I am truly saddened and devastated by the news I received today of the death of Tim Tripcony. I would like to express my heartfelt condolences and sympathy to Tim's family and friends. I would also like to explain how Tim helped change both my personal and professional life. The loss of Tim has already left me feeling a rather large empty space where he once stood.
Before I was hired at GBS I learned a lot from Tim's blog and the few chat sessions I had with him. I had never met him personally, only from our brief interactions online. However once I was hired at GBS my official goal was to "duplicate Tim". His title there was XMage and mine XPrentice. I worked directly with Tim and was mentored and guided by his experience and knowledge. He constantly kept "throwing me back to the deep end" of XPages development and pushed me to better my development skills. During the Transformer project, we brainstormed, asked "wouldn't it be cool if….?" and pontificated life's and technology's intricacies. I confided in Tim as a friend and he helped me better understand some of my personal issues.
One of my favorite stories about Tim: Toward the end of the Transformer project we both started implementing the same thing and didn't realize it until I inevitably had to ask a question of him. Upon inspecting my code he showed me what he had started to write and it matched what I had written almost exactly, same variable names and logic. Seems I had accomplished at least a part of the official goal as it was shortly after this that I was placed in charge of the North American team so Tim could move on to other more complicated tasks.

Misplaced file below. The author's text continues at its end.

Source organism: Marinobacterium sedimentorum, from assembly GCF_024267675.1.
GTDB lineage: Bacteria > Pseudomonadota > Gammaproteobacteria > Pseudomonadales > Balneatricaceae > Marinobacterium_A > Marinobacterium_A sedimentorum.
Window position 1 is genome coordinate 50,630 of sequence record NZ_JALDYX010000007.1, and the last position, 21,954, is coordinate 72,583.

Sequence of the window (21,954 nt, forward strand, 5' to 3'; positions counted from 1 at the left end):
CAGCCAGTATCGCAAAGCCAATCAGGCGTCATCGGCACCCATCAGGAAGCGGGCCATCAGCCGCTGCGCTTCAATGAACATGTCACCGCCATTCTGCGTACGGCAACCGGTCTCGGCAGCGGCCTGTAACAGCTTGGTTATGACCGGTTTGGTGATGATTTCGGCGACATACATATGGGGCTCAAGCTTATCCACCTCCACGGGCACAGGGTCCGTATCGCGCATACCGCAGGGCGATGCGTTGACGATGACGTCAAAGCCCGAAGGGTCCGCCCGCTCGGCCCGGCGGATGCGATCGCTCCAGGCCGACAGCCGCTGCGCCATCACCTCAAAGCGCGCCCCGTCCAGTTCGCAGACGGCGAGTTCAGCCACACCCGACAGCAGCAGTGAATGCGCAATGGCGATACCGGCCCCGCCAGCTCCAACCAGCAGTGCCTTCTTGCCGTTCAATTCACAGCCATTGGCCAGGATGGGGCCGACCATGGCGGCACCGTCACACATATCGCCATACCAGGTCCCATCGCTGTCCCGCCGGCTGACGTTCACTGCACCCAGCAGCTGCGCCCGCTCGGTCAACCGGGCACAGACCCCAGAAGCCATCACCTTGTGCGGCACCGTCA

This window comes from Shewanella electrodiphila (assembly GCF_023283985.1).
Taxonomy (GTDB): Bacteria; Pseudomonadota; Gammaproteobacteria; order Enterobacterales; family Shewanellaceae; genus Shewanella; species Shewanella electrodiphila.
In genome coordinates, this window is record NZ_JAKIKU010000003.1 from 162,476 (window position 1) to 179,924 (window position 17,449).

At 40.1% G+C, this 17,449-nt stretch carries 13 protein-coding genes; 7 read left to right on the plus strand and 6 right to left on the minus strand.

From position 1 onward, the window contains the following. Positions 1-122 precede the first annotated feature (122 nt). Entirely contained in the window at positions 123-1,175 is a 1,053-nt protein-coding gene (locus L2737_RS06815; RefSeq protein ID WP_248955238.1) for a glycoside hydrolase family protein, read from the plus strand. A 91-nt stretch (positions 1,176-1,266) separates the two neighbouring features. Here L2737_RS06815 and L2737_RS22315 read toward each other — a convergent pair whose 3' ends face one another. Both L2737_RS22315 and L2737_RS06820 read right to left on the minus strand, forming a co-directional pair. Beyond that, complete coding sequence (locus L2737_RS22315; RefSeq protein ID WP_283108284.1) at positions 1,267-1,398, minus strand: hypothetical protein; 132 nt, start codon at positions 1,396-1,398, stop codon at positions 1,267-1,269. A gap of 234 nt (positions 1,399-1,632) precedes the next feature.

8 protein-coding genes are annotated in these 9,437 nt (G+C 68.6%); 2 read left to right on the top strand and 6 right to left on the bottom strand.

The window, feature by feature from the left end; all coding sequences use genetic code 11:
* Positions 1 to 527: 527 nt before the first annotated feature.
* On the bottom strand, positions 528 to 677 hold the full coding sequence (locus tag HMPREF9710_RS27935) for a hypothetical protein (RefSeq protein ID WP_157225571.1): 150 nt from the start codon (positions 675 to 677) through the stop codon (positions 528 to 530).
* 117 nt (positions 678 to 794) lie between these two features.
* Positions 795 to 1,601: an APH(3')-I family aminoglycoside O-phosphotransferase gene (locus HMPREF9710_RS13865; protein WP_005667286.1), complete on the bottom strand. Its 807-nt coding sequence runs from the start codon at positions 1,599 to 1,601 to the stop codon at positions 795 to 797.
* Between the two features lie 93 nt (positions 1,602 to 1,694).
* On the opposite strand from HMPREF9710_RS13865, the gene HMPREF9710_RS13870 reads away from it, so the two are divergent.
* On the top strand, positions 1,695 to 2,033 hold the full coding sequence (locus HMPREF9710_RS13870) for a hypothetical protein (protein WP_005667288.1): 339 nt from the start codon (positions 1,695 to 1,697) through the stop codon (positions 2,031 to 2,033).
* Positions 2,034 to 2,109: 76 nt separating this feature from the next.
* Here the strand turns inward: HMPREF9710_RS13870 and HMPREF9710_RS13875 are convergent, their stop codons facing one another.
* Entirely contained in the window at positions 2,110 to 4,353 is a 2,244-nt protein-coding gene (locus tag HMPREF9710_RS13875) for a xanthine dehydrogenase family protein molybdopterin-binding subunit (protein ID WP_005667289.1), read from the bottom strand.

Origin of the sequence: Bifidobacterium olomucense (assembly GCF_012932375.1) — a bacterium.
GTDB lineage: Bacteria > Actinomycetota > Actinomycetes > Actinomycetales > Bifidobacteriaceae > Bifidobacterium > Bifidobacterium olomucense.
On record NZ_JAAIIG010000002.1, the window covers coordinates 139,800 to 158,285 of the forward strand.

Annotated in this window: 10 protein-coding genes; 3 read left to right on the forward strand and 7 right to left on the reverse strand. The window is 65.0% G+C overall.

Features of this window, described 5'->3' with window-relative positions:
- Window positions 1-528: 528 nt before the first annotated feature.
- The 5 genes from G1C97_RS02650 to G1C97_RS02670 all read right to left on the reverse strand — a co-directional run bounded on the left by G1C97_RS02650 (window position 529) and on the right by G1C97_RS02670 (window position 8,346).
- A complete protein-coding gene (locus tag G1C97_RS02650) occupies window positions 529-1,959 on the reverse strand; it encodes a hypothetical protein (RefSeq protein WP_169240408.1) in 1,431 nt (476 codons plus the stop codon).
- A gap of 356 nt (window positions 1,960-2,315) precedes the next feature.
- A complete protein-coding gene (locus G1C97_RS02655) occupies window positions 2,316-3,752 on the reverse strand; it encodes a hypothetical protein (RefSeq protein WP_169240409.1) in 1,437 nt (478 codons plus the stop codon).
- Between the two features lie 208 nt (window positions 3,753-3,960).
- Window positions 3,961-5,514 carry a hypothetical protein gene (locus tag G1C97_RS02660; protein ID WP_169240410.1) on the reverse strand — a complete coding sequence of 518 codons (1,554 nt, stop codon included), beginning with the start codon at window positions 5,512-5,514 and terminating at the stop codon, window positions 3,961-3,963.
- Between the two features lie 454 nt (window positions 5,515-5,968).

After the Transformer project, Tim was one of the original co-founders at Red Pill Development. He helped guide us and come up with a lot of the Red Pill methodologies. Once he moved on to Best Methods, we continued a tradition set at GBS for "Lunch Scrum" where we all get together every week for lunch and just to visit with one another. We still had the "wouldn't be cool if…?" questions and pontificated life and technology, talked of our current conquests and defeats. I don't know about the rest of the team, but Tim's presence certainly helped settle me down some during some of our most stressful times.
I will certainly miss Tim. His easy going nature, witty responses (though sometimes over my head) and movie reference jokes will forever be with me. I am a better person and developer by having known Tim and the "YellowSphere" will never be the same.